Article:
The scissors scene cements it: Drew Barrymore can really act, and this is the role that will make people notice.
He still cuts and pastes—literally, with scissors and tape—as he edits each chapter of each book.
It seems pretty hard to believe that a person wouldn't remember pinning someone down and taking a scissors to his hair.
If you were a pizza delivery man, how would you benefit from scissors?
The wounds Kralik suffered were consistent with what the scissors would have caused.
Eliza said that she had found her scissors, and very likely I should find the Shakespeare some other night.
“And we have scissors and needles and thread and thimbles, of course,” said Bracy mockingly.
With well-greased fingers she pulled the candy quickly, then cut into small pieces or short sticks with the scissors.
"I'll cut off your head," declared Tommy, threatening with the scissors.
The next most important tool is the scissors, two pairs of which should be procured, one pair long and fine, 5.5 in.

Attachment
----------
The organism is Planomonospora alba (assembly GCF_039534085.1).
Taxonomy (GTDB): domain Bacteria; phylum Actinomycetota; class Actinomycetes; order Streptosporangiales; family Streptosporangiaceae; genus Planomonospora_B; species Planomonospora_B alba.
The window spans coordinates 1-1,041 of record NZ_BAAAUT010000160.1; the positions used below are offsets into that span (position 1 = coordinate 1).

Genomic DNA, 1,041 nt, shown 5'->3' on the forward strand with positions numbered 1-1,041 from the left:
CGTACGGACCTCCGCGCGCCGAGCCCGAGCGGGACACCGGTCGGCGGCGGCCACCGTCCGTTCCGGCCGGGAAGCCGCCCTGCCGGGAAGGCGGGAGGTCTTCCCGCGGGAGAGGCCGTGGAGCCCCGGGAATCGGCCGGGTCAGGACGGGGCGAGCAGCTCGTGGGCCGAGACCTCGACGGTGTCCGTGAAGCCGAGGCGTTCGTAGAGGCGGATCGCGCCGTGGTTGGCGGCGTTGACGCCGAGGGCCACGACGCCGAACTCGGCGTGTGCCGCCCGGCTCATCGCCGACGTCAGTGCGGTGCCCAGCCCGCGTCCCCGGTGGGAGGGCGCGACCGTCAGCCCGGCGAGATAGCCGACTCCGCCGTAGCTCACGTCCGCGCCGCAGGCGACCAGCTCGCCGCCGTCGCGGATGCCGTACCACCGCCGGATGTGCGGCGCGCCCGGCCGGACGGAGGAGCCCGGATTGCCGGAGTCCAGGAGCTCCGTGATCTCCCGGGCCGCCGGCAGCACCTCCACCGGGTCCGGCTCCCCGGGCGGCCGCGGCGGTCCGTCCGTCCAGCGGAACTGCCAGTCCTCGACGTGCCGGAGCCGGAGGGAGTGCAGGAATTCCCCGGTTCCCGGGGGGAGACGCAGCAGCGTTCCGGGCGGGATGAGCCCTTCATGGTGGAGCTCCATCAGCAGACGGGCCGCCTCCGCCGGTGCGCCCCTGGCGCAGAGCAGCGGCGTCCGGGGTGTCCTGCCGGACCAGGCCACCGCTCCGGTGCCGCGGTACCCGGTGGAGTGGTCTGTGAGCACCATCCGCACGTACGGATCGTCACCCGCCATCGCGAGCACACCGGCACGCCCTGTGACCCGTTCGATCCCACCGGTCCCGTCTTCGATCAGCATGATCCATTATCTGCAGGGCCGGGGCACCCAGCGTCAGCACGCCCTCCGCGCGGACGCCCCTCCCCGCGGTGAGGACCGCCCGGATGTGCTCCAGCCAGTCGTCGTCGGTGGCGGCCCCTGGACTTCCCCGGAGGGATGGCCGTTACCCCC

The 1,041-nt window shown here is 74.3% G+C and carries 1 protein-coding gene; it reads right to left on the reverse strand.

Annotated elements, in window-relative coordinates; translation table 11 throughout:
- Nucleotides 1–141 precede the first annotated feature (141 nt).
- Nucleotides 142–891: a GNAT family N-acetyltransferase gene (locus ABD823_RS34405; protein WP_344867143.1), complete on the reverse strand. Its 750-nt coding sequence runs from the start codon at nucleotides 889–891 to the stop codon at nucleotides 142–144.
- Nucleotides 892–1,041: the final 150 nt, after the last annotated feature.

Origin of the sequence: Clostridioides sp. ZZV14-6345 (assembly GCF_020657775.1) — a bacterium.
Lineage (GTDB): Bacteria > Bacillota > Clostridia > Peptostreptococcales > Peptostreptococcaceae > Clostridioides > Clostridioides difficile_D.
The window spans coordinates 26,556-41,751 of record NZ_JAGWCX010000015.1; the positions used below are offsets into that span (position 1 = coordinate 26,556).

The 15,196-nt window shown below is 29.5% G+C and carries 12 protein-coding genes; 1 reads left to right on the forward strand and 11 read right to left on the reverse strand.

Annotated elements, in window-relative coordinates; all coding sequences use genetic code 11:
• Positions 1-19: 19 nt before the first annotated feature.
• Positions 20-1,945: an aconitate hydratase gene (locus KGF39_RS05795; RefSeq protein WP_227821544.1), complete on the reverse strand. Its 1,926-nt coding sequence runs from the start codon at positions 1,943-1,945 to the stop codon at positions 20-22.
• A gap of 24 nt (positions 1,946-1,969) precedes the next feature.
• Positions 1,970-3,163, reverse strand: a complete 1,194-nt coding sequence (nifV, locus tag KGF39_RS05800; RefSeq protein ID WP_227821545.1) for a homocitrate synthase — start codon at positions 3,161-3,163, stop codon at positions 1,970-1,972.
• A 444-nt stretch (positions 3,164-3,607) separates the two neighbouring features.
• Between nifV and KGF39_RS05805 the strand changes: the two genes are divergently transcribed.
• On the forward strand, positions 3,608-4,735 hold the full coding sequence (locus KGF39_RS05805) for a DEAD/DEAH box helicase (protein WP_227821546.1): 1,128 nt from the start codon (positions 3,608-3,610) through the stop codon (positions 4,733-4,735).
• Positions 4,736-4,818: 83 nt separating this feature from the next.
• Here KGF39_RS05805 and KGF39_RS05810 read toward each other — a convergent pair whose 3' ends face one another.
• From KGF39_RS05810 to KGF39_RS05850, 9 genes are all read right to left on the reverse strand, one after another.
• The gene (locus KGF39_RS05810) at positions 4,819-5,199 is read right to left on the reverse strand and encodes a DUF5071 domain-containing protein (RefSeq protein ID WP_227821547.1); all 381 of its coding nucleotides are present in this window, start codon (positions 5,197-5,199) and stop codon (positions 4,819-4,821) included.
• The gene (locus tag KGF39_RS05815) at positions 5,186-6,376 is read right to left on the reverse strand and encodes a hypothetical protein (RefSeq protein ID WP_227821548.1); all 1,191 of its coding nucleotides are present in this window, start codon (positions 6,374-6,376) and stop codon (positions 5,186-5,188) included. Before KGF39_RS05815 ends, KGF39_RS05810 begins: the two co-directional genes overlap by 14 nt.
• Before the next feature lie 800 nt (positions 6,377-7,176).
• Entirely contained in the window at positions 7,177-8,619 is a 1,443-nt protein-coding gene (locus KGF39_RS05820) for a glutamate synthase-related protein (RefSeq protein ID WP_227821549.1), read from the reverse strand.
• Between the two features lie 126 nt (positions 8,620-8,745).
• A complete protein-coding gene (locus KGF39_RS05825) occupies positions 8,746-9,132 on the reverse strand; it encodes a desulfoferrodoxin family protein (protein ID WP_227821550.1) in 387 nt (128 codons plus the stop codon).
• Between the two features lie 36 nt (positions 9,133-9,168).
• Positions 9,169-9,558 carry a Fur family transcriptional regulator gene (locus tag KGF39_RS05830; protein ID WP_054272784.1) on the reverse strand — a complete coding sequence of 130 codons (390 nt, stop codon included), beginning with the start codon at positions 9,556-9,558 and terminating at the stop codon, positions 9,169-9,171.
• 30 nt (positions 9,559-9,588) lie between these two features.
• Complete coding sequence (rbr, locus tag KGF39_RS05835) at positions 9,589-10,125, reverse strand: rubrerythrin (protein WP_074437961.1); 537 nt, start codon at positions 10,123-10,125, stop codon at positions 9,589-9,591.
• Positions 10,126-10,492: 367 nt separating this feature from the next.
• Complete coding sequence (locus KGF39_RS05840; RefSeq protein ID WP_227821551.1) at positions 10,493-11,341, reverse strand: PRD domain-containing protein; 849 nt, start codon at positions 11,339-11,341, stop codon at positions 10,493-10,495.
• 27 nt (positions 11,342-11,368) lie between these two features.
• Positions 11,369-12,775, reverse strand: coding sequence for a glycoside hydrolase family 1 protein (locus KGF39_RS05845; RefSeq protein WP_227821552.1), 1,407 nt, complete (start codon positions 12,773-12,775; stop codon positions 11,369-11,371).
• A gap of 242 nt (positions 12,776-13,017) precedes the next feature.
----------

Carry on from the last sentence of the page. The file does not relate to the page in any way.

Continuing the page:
late 14c., sisoures, from Old French cisoires (plural) "shears," from Vulgar Latin *cisoria (plural) "cutting instrument," from *cisus (in compounds such as Latin excisus, past participle of excidere "to cut out"), ultimately from Latin caedere "to cut" (see -cide). Spelling with sc- is 16c., from influence of Medieval Latin scissor "tailor," in classical Latin "carver, cutter," from past participle stem of scindere "to split."
Usually with pair of (attested from c.1400) when indication of just one is required, but a singular form without the -s occasionally was used (cysowre, mid-15c.). In Scotland, shears answers for all sizes, according to OED; but in England generally that word is used only for those too large to be worked by one hand. Sense in wrestling is from 1904. Oh scissors! was a 19c. exclamation of impatience or disgust (1843). In reference to a type of swimming kick, from 1902 (the image itself is from 1880s).